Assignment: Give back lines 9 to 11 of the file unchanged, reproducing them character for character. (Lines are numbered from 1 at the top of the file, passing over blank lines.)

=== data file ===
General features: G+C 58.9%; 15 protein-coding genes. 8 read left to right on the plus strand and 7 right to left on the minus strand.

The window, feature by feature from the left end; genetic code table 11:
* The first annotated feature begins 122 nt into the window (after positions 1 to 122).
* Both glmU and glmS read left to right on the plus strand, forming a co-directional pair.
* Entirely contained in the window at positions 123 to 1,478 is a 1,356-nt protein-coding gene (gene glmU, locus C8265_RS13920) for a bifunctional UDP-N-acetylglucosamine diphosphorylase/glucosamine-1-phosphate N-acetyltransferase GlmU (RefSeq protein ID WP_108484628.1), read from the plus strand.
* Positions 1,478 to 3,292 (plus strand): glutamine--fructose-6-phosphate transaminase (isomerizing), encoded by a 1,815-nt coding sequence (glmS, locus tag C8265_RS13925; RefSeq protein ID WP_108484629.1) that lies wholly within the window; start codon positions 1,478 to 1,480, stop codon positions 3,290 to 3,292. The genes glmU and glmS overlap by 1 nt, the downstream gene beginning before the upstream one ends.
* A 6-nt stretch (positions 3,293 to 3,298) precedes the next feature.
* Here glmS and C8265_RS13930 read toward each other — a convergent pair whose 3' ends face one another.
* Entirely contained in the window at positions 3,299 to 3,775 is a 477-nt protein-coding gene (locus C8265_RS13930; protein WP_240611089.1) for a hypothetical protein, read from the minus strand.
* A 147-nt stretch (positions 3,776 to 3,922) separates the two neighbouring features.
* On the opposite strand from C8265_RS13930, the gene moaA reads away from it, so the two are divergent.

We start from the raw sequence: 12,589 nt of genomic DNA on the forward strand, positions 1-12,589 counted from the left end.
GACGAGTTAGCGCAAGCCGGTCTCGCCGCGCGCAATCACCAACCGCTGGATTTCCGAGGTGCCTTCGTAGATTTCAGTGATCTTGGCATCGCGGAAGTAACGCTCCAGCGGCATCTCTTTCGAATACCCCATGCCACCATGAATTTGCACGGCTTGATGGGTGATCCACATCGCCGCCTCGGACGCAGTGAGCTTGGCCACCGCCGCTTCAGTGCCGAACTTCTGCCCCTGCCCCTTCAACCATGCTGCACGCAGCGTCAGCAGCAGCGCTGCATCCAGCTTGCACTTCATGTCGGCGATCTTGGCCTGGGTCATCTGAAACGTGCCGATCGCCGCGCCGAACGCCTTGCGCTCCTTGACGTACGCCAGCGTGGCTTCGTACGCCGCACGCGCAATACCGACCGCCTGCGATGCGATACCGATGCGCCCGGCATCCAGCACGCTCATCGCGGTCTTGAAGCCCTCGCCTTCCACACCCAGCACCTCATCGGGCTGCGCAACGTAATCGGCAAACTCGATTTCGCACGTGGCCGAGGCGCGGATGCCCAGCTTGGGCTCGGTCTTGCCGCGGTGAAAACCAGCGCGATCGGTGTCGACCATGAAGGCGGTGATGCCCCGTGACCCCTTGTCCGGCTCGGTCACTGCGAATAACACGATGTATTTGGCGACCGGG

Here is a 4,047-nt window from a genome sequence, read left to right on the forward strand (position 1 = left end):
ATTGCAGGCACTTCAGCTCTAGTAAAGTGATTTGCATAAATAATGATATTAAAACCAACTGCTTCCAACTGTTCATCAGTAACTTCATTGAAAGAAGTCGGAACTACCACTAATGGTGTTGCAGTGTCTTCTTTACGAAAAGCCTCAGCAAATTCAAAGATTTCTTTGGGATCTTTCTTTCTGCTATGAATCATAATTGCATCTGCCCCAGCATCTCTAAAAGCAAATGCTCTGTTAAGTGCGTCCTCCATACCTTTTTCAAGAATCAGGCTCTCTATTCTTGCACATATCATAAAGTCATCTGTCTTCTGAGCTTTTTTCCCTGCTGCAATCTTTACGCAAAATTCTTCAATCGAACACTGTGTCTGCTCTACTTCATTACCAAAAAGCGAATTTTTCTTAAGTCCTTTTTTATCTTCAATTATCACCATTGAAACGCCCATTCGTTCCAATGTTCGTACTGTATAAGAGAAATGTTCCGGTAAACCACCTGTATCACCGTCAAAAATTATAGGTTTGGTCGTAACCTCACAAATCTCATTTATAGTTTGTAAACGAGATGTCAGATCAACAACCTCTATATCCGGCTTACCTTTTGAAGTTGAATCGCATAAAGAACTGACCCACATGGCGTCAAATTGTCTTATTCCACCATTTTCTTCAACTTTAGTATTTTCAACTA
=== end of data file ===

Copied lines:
* Entirely contained in the window at positions 3,299 to 3,775 is a 477-nt protein-coding gene (locus C8265_RS13930; protein WP_240611089.1) for a hypothetical protein, read from the minus strand.
* A 147-nt stretch (positions 3,776 to 3,922) separates the two neighbouring features.
* On the opposite strand from C8265_RS13930, the gene moaA reads away from it, so the two are divergent.